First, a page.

In an industry where the main product is all about creativity, it is of course natural for advertising industry to put a lot of emphasis on newness. Moreover, as innovation is a dominant theme of this age, again, it’s not very surprising to see the deep fascination that the advertising industry has shown towards the idea of beginning something new.
But have we gravitated a bit too far towards the idea of newness? Because our industry is not only about inventing new things.
Advertising industry is a phenomenon of the modern age. Following the logic of modern industry, everything is designed so that we could produce something better than what was produced yesterday. Receiving a brief, brewing a campaign, releasing the campaign to the market, and that’s it.
End of story.
A linear story to be precise.
Tomorrow, we will start something new, something supposedly better.
There’s nothing wrong with that. Only if we also pay equal amount of attention to continuity.
Last year, Andrew Russel, the author of Open Standards and the Digital Age (2014), wrote an essay together with Lee Vinsel, an assistant professor of science and technology studies at the Stevens Institute of Technology in Hoboken.
The essay, that was published on the digital magazine Aeon, was given the title “Hail the Maintainers”. They have noticed that today’s society have embraced innovation a little bit too much while putting maintenance at a less glamorous place. And the subtitle says it all: Capitalism excels at innovation but is failing at maintenance, and for most lives it is maintenance that matters more.
They had come to believe that excessive fascination towards innovation had led to a mountain of dubious scholarships and magical thinking.
In the case of advertising industry, it’s hard not to notice the mountain of works related to the belief that we must always create something entirely new all the time.
Brands are struggling to manage their overlapping digital assets –at least in Indonesia- and the internet is full of expired campaign websites. Not to mention countless efforts for one off technological innovation -for technology sake- done by ad agencies.
But it is not about being anti-new nor to be in an opposition to creativity. Not the slightest. It is about putting a perspective on what innovation and technology can really help our job to launch a campaign and –not less important- maintaining the cycle of the platform.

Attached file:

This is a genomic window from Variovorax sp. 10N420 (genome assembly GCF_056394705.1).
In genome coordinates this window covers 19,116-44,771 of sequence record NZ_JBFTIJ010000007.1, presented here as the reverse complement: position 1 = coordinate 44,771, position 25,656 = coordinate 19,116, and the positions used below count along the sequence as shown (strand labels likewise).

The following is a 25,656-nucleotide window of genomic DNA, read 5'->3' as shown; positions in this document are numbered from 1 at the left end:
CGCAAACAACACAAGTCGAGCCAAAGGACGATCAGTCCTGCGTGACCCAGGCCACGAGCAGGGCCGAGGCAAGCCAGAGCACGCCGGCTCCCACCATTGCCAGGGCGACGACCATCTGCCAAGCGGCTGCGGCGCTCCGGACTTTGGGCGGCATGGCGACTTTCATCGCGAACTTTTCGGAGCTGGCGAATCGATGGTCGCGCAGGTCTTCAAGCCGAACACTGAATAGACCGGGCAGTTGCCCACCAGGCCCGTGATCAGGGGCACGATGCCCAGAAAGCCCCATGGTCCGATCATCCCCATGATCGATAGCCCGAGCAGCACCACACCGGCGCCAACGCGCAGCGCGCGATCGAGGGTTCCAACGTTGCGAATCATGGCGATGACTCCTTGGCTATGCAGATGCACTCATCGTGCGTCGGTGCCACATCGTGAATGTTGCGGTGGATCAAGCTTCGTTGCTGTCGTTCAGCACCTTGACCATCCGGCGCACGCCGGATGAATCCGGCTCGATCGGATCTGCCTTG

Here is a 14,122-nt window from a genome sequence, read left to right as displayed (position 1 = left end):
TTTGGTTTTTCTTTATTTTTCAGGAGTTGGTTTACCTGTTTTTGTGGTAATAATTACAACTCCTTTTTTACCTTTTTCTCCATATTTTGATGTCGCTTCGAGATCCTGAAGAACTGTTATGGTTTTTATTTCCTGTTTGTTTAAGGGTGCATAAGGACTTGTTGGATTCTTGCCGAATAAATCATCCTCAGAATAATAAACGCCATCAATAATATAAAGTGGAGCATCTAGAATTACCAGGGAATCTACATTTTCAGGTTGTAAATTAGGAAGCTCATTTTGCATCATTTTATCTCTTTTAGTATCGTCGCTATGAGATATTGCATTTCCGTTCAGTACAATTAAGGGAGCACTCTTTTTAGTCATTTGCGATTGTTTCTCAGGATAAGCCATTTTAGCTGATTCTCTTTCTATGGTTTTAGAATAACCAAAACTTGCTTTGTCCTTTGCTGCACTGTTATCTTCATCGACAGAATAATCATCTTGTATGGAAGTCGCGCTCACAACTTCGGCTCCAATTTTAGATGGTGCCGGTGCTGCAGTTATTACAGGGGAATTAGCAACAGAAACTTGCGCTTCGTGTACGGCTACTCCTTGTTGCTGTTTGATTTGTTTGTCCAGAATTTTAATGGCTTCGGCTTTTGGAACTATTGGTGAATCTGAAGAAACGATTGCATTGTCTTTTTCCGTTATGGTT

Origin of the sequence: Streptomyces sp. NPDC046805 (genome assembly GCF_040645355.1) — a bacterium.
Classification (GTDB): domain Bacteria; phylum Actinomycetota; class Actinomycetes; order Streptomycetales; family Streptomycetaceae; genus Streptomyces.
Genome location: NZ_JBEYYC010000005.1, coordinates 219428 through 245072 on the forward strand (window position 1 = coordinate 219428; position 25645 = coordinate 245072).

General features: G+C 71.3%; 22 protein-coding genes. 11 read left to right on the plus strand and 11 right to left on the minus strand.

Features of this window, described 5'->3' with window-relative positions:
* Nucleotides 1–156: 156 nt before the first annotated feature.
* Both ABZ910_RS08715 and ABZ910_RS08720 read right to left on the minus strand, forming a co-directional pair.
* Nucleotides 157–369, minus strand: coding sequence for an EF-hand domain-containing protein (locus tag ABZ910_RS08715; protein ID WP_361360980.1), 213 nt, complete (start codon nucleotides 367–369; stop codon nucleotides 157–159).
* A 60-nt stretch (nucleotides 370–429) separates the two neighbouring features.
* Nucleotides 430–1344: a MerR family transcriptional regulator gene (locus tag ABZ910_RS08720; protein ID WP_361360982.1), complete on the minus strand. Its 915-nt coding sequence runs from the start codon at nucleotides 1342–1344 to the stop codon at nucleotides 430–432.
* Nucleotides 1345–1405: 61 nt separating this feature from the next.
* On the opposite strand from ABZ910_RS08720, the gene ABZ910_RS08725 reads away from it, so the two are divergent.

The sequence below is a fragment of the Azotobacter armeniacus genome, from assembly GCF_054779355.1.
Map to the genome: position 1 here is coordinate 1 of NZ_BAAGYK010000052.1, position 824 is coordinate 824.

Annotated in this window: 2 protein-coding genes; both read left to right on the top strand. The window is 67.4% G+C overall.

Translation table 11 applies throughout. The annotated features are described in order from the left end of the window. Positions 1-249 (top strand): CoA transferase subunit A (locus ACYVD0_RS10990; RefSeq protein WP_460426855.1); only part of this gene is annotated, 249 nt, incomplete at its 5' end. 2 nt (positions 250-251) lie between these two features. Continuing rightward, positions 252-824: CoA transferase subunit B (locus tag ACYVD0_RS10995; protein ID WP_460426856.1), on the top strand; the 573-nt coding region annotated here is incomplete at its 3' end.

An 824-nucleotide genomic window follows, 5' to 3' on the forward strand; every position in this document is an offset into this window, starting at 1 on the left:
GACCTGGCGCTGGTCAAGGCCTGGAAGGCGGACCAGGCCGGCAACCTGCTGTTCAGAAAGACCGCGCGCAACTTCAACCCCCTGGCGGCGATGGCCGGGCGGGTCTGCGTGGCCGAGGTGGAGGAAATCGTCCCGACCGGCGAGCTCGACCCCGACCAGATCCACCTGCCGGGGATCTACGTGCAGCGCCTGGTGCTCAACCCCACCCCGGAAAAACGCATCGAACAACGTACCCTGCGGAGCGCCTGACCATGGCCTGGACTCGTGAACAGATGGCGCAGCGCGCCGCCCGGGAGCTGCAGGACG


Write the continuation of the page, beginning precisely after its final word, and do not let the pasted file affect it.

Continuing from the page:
And in the process, creating something fresh consistently. Inventiveness and continuity actually should work together.
For example, a technological innovation could help a campaign to get the public attention or solve a specific problem, but what we do next with what we know about the consumers –in short data- will help us to consistently come up with ways for brands to have a meaningful role in the life of consumers and give us ideas on what to innovate next. And if all these efforts are integrated into one system, we are actually creating an ecosystem for the brand to grow. Just like plants grow in a circle of sun, wind, soil and rain.
Instead of focusing our energy only in creating one off sensations, the way to create real change in the world is to help our clients to build long term platform for their brand. And because it’s big enough to be long term, it will inspire millions. One very successful example of this is Nike Plus.
It is innovative, it is relevant to Nike’s target market, and it is still being in use years after it was introduced to the market. And the more people use it, the more useful it gets. More importantly it gets millions of people to live a more active lifestyle.
Even IDEO, a firm that constantly champions innovation, now invites everyone to pay more attention to continuity and sustainability. It recently came up with The Circular Design Guide (www.circulardesignguide.com) where the Silicon Valley headquartered company argues that the future is circular. Circular design, circular economy, circular everything.
By changing the way we think from linear to circular, we actually shift our approach to be more restorative and regenerative. It’s a way of thinking that encourages us to design a solution in a loop where the feedback will create something ‘new’. Just like how Patagonia outdoor wear have grown their business through repair and refurbish service.
Looking at it from where we stand, things could really get interesting. By applying the circular way of thinking, we will put ourselves in a position to think long term and think everything through.
A position where we will need to propose brand building solutions that are genuinely useful for the clients and relevant for the consumers for years to come. By putting equal importance on the act of creation and maintenance, we could shorten the distance between creativity and effectiveness. Some of us might already explore this possibility and it looks like it worth to be explored even more. Who knows what will we come up with? This will help us to fully integrate our work to the flow of everyday life of the consumers.
And if everything in life moves and grows in circular way –like energy- why should our effort to build brands must always be linear?
The writer is Nugroho Nurarifin, executive creative director from Grey Indonesia.